Summary of The New Science of Cute

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Rating

7 Overall

7 Importance

7 Innovation

8 Style


Recommendation

How do you explain the popularity of Hello Kitty? Why do people find themselves cooing at little babies? The answer may be quite simple: They’re cute. Writing for The Guardian, journalist Neil Steinberg takes a look at the fascinating – and adorable – world of kawaii, or “cuteness.” Steinberg uses the story of Kumamon, the beloved “mascot” of Japan’s Kumamoto Prefecture to illustrate how cuteness can generate attention – and earnings. getAbstract recommends this charming article to marketers, pop-culture fanatics and anyone needing a happy boost.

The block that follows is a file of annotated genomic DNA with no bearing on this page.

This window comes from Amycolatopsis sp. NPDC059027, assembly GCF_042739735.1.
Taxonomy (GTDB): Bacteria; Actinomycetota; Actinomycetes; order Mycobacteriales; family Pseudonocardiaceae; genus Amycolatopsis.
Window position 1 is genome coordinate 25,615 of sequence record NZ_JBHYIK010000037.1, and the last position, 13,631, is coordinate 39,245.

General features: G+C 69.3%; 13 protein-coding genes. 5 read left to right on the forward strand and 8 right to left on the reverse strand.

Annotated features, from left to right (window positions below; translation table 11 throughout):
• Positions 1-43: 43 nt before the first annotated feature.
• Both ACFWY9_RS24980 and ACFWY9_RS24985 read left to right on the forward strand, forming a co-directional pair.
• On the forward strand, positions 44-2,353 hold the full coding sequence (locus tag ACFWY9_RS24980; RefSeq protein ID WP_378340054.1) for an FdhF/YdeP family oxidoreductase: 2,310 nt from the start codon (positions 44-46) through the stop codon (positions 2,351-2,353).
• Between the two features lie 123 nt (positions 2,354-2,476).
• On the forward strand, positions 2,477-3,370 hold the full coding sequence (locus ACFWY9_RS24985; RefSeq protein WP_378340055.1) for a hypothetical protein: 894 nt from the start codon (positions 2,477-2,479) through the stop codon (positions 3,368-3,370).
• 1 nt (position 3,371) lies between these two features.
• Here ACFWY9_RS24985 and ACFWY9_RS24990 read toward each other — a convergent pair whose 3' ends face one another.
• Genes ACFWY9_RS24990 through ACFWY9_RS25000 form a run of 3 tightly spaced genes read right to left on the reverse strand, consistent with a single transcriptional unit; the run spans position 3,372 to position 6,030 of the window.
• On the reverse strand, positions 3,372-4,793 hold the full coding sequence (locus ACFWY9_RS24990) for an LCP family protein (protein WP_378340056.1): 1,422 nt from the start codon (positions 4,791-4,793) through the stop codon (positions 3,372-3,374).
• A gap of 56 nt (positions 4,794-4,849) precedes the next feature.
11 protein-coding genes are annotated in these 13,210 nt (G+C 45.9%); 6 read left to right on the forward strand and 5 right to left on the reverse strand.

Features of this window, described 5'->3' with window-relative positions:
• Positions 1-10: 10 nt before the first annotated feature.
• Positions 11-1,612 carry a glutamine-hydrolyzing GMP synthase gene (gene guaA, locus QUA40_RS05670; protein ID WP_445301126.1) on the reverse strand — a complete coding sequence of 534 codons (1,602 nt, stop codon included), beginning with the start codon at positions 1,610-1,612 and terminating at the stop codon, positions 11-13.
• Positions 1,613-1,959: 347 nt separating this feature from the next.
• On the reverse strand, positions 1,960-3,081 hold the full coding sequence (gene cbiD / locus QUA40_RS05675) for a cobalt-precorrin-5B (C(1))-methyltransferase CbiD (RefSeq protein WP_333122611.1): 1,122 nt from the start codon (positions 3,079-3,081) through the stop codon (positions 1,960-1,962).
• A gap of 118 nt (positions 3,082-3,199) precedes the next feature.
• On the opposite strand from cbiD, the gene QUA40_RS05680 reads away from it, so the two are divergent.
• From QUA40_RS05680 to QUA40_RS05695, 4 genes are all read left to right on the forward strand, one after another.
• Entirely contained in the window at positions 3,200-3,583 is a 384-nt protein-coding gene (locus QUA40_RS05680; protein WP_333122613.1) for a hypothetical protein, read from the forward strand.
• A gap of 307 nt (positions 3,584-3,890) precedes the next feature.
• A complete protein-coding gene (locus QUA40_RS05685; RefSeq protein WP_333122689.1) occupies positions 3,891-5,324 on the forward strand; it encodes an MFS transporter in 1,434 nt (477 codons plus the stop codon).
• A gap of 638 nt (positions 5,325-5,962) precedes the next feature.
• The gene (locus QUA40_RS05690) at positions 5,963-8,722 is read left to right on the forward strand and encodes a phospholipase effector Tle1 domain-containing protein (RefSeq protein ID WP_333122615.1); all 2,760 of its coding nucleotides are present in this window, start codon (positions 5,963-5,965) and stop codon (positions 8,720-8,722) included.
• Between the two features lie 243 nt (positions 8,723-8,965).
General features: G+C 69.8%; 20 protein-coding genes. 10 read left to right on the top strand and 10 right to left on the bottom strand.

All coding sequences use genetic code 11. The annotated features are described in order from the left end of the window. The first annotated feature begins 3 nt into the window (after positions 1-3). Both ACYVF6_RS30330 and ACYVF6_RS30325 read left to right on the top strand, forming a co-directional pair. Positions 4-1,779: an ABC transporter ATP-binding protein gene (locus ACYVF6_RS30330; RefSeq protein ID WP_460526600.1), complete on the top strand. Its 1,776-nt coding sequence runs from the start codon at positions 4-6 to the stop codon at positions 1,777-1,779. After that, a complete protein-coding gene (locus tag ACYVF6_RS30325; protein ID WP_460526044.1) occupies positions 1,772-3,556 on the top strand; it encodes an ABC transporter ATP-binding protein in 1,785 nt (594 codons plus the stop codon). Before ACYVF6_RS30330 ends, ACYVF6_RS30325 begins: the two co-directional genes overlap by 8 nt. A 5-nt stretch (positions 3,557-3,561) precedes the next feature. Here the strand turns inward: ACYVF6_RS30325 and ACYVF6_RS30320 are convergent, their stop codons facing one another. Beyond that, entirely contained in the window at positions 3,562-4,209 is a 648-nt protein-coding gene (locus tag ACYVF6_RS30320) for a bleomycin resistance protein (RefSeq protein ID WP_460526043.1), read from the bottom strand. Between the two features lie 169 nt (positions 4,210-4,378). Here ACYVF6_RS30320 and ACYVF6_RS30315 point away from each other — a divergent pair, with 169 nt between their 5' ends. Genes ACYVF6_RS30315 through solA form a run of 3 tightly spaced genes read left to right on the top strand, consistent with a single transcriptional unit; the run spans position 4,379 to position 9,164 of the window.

In this summary, you will learn

  • Who Kumamon is and what he represents,
  • Why he’s so popular in Japan and
  • How “cuteness” makes products more “approachable.”
 

About the Author

Neil Steinberg is a columnist at the Chicago Sun-Times.

 

Summary

When Kumamon – the rosy-cheeked bear of Japan’s Kumamoto Prefecture – disappeared after the 2016 Kumamoto earthquake, people took notice. Fans from around the world wrote “pray for Kumamoto and Kumamon” – using the bear as a way to reach out to and express concern for a community in distress. When he came to visit an emergency shelter three weeks later, children rejoiced at his reappearance – “squealing, hugging, taking pictures.”

In Japanese, Kumamon is known as a yuru-kyara – in English, a “mascot” – and is beloved; in 2011 he won the Yuru-kyara Grand Prix, making him the most popular character...


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